Chinese delegation to visit US for trade war talks as analysts doubt new round leading to resolution
Resumption of official negotiations, even at low level, is greeted optimistically by US stock markets, which open higher
US stock markets opened strongly on Thursday following news that a further round of trade talks between the US and China would begin later this month – and despite gloomy forecasts from observers who questioned whether the talks would achieve any sort of resolution.
China’s commerce ministry announced earlier on Thursday that it had accepted an invitation for the talks from the US, and would be sending a delegation led by Commerce Vice-Minister Wang Shouwen.
White House economic adviser Larry Kudlow confirmed that the US would receive the delegation later this month as the two countries seek to find a way out of an increasingly volatile trade war.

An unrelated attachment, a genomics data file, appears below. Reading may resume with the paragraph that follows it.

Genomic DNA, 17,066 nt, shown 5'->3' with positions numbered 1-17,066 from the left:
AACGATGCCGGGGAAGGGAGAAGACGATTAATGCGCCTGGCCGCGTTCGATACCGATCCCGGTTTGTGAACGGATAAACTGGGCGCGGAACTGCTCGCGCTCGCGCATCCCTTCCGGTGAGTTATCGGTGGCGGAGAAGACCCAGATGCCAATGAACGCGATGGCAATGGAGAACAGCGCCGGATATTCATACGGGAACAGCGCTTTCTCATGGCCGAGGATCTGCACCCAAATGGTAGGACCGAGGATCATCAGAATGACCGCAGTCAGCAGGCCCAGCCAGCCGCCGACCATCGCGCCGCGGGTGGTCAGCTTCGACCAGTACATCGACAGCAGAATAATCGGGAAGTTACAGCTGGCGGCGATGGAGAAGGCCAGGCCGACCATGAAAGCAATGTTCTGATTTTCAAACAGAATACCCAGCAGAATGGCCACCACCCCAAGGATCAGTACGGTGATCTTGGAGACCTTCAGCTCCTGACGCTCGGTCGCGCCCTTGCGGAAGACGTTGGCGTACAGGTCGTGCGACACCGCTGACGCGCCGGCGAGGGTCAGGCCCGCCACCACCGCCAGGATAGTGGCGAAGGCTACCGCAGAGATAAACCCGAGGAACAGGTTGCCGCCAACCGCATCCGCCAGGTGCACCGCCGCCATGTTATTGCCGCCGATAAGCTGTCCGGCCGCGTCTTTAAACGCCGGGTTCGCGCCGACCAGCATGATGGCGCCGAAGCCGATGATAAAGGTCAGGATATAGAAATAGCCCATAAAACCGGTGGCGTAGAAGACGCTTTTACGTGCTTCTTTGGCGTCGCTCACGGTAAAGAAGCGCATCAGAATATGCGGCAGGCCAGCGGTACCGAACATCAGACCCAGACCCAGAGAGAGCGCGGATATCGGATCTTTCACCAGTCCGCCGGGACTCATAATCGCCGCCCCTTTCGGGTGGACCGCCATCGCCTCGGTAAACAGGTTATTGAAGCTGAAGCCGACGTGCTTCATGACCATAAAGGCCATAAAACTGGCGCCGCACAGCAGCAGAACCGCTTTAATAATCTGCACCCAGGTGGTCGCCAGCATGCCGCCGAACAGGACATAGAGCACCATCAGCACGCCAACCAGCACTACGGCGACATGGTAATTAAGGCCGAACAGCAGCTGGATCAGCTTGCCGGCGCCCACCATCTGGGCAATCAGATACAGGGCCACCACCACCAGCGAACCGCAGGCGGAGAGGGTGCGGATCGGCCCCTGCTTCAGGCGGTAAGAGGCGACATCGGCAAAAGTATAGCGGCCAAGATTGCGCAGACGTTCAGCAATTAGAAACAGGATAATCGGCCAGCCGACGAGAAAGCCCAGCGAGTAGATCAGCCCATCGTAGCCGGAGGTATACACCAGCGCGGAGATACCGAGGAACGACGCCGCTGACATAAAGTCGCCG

In an interview with CNBC, Kudlow, the director of the National Economic Council, warned ahead of the talks that “the Chinese government, in its totality, must not underestimate President Trump's toughness and willingness to continue this battle to eliminate tariffs and nontariff barriers and quotas”.
A statement from the ministry announcing the trip said that China opposed unilateralism and trade protectionism, but welcomed dialogue based on the principles of reciprocity, equality and integrity.
News of the talks was met with market optimism, with the Dow Jones closing on Thursday 1.58 per cent higher than Wednesday. Nasdaq rose 0.42 per cent, and the S&P 500 was up 0.79 per cent.
Shares of some companies in the cross hairs of the trade war jumped sharply.